For nearly three hundred years Chrishall had it’s own windmill*. It stood next to Mill House on Mill Causeway and was a post mill, probably very similar to Chishill Mill. The mill was made of wood and could be turned around a main central post so that the sails were into the wind. Walter Brand (who lived at Building End Farm and later at Mapletons) said he had heard tell that men working in the orchard and fields opposite the mill would be called across by the miller to help push the mill round into the wind.
The Mill was in place by 1592 and was demolished around 1890. Unfortunately we have no pictures of it. The only image we have is from maps similar to the one shown above.
1699: John Pryor – The first miller recorded for Chrishall in K G Farries book Essex Windmills, Millers & Millwrights. Currently this is the first mention of Chrishall windmill and we don’t know exactly when it was built.
1700: Mention of Matthias Welch of Chrishall, miller, in a deed of conveyance regarding property in Bridge Street, Saffron Walden.
1793: The first mention of the Beans family who were to run the mill until the end of it’s use in 1877.
1793: Thomas Beans recorded in Farries Essex Windmills book (see above).
1808: Thomas was marked as the owner on the Enclosure Map for Chrishall.
1841: Thomas is recorded on the census, aged 75, Miller, living with wife Sarah, aged 77, and Thomas his son who was a Miller Journeyman aged 30. Also at Mill House was Mary Beans aged 30 who it seems was Thomas Junior’s wife.
1843: Thomas Beans Snr again recorded as Miller in Farries book. However Thomas died in May of 1843 leaving everything to his son Thomas on condition that he allow “my dear wife Sarah to reside in the house…”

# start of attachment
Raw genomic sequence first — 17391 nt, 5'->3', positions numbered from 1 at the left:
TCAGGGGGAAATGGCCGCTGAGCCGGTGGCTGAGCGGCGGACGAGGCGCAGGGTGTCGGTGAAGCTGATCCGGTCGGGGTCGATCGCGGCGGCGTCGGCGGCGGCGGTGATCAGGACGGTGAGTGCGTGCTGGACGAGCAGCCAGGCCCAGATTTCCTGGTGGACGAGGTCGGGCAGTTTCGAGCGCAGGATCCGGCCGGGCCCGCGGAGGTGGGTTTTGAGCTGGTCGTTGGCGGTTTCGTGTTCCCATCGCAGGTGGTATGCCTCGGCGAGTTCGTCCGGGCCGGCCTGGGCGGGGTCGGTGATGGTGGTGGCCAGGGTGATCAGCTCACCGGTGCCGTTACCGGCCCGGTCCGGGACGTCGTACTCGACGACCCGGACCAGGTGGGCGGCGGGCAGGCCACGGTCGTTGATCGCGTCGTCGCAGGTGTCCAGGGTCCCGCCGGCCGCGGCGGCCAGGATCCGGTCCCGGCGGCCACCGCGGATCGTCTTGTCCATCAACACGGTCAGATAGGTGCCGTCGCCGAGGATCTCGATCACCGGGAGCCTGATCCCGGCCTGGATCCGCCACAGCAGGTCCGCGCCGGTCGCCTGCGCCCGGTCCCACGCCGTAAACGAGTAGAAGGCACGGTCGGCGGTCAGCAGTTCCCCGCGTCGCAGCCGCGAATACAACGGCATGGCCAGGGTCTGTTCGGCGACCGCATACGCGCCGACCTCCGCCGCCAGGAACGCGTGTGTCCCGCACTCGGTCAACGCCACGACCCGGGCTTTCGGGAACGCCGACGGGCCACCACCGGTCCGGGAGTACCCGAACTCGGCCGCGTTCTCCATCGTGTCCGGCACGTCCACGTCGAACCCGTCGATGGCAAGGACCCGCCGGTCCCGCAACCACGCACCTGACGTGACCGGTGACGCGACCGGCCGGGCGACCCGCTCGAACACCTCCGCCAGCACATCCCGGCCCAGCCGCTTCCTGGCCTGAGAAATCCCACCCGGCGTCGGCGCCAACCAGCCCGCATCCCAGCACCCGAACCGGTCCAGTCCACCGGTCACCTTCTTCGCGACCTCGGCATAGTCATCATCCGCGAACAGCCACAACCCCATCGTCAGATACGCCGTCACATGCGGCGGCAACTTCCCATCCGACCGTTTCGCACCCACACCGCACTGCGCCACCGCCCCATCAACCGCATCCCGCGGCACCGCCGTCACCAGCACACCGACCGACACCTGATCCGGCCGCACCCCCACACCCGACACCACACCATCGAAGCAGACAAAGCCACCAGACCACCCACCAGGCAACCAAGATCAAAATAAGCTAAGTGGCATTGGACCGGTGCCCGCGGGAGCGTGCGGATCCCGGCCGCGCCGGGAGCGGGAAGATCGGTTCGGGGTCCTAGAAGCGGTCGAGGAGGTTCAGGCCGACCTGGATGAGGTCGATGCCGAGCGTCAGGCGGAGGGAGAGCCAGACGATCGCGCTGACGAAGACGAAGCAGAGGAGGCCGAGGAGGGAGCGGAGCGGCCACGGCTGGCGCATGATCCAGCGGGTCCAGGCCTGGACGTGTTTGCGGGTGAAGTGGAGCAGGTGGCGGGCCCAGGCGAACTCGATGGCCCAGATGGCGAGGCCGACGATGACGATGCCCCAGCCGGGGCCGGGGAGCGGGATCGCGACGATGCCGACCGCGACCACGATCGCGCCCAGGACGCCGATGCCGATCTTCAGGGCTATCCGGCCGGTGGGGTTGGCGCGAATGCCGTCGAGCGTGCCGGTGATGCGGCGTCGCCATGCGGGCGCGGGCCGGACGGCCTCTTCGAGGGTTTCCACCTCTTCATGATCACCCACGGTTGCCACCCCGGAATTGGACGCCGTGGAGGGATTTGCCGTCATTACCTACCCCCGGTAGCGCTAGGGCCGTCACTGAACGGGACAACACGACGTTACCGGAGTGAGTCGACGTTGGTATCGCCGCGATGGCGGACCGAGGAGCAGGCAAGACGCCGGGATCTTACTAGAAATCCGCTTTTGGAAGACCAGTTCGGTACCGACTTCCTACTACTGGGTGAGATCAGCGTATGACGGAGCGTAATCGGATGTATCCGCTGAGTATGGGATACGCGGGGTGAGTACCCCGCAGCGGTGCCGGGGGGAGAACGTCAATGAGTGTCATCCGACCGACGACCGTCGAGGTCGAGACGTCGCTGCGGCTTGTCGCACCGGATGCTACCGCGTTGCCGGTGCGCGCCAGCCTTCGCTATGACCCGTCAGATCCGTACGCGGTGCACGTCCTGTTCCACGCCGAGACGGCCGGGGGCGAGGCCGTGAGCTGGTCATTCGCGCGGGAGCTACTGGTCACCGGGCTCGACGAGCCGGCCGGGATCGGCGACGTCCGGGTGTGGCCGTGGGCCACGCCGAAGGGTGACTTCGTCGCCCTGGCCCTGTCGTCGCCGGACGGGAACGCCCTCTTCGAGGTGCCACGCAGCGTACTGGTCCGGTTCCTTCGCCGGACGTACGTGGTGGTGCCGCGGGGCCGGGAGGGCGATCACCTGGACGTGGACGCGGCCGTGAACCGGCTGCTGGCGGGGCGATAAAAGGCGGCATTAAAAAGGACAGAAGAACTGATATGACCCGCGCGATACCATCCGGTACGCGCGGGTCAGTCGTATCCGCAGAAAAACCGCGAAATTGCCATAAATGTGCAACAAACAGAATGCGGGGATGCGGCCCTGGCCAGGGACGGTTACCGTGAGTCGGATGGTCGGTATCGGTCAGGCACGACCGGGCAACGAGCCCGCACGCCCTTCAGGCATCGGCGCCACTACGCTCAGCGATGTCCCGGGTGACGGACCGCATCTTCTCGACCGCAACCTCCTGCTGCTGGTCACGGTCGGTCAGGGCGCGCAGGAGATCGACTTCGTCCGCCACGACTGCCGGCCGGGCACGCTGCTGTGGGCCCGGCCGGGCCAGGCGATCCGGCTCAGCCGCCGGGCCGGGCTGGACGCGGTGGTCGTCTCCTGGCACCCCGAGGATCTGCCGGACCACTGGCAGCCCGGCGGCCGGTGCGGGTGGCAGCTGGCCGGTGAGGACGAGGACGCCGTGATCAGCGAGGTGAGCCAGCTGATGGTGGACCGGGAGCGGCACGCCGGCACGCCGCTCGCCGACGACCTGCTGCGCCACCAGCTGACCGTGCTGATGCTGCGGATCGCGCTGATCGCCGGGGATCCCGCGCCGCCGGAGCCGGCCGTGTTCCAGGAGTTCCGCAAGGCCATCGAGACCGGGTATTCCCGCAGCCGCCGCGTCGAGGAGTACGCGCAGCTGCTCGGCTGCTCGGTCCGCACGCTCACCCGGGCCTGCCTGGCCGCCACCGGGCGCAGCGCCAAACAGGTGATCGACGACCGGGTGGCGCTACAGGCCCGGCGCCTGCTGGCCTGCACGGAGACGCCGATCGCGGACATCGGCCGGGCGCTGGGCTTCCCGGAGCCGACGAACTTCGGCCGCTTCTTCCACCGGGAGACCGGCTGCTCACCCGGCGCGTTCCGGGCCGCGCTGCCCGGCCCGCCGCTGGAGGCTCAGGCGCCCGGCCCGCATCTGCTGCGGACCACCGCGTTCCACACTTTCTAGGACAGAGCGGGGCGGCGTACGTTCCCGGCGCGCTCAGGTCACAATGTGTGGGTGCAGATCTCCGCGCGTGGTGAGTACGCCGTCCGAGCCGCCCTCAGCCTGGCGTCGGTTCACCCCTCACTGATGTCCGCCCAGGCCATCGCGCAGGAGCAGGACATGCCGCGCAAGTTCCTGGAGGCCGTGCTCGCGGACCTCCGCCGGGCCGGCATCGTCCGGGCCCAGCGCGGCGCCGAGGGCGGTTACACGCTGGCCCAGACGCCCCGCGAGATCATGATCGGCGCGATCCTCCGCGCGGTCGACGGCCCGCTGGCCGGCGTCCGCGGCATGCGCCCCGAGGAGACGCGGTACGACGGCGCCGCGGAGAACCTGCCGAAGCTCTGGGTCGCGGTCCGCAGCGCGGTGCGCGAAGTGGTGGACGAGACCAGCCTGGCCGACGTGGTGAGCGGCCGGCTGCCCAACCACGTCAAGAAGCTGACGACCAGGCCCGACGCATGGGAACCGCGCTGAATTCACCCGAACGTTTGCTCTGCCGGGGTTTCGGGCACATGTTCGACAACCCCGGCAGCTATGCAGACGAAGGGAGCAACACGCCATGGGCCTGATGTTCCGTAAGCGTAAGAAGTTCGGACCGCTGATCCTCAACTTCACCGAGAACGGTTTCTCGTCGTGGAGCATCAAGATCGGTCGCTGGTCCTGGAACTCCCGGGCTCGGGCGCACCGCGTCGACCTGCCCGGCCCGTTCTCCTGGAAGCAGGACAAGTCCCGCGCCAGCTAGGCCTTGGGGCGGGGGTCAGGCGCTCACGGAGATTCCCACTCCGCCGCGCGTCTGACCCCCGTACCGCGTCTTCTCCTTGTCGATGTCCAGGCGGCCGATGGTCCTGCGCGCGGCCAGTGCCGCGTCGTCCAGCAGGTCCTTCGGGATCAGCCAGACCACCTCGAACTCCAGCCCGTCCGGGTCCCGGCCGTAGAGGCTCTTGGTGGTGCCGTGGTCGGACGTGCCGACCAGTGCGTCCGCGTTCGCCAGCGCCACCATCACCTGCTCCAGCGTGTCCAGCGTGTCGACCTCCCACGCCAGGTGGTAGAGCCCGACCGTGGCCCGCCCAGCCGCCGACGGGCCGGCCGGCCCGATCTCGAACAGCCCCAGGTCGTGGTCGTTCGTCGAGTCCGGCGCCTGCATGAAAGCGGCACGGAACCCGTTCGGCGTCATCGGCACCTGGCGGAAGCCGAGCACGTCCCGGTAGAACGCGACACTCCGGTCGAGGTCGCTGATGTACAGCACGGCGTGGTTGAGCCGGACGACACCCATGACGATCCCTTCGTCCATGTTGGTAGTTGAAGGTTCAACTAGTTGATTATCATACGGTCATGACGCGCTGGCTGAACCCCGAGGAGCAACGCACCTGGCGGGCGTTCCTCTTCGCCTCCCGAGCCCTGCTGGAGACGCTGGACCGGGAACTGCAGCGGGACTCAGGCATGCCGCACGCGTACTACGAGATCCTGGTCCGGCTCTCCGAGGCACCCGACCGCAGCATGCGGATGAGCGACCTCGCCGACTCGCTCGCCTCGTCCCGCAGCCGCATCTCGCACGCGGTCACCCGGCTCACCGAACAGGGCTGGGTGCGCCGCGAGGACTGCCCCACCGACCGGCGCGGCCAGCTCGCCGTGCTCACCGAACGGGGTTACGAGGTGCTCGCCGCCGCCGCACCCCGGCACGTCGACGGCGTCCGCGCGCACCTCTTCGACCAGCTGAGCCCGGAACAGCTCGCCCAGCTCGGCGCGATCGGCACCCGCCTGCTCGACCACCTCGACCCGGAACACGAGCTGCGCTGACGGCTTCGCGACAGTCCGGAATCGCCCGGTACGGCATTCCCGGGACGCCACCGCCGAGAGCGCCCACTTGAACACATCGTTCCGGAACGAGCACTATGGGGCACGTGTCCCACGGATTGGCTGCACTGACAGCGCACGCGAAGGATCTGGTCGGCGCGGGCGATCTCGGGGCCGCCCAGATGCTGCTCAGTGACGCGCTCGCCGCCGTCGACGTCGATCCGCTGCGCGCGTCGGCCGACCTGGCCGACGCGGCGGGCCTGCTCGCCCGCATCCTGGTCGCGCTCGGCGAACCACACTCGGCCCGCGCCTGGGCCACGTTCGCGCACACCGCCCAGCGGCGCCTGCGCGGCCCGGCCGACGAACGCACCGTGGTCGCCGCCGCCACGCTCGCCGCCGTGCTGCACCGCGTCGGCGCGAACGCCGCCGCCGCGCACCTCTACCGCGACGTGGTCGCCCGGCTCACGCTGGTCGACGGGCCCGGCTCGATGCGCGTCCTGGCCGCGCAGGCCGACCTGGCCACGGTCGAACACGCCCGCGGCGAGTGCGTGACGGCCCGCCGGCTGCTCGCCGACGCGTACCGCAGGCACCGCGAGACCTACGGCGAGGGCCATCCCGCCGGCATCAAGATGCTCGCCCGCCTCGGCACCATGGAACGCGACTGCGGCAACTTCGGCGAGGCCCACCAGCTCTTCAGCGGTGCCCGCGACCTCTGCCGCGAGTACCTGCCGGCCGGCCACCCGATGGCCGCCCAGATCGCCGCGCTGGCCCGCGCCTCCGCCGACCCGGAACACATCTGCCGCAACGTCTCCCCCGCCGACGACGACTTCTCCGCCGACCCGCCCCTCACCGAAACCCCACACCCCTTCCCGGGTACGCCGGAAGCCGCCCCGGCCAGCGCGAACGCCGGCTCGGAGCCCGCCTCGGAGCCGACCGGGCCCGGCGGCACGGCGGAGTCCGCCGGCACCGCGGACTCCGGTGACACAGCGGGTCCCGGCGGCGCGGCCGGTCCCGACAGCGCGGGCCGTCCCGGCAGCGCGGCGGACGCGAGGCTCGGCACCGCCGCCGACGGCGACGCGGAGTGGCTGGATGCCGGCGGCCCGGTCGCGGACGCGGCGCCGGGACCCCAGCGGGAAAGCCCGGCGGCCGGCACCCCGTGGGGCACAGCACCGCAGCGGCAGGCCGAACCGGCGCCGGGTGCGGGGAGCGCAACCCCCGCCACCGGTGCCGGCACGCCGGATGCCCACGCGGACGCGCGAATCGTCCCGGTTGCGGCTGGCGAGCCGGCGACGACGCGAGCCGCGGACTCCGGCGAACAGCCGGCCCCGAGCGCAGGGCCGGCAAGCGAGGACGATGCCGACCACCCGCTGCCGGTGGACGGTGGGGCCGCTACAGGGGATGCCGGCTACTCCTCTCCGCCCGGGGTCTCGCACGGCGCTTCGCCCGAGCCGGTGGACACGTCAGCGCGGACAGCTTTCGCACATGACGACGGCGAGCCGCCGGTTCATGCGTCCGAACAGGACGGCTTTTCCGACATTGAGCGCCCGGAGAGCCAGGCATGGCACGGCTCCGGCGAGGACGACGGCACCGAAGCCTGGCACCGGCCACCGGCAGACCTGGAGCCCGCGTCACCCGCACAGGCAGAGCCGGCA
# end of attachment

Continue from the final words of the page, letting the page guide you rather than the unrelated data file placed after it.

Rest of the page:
Sarah died in April of 1848. Both Sarah and Thomas were buried at Chrishall Church.
1851 Census: Thomas (junior) miller, aged 43 with wife Mary who was born in Elmdon. They have sons Thomas, Stephen, Charles and John.
Sadly Mary dies in April of 1851 aged just 42 from ‘dropsy’ (an old term for swelling due to water retention – Mary may have had congestive heart failure.)
1861 Census: Thomas has taken on a house-keeper, Sarah Button. His son, Thomas is now also a miller and Charles and John are still living with them at Mill House.
1863: Farries book records James Beans as miller in 1863 but I wonder if this might be an inaccuracy as Thomas is still listed as miller on the 1871 census.
1871: Thomas, widower with Sarah Button still his housekeeper and he has taken in Joseph Button too, Sarah’s brother who is noted on the census returns as an idiot. His son, Thomas, is now a miller in Waltham Abbey with his wife Hannah.
1877: The final entry in Ferries book for millers at Chrishall is for Thomas Beans and in November 1879 a Thomas Beans is buried at Chrishall Church aged 77.
Finally Walter Brand records the destruction of the mill in around 1880/1890.
* First record of the mill so far: The Chrishall Survey of 1592 on ‘Myllway’ (Mill Causeway).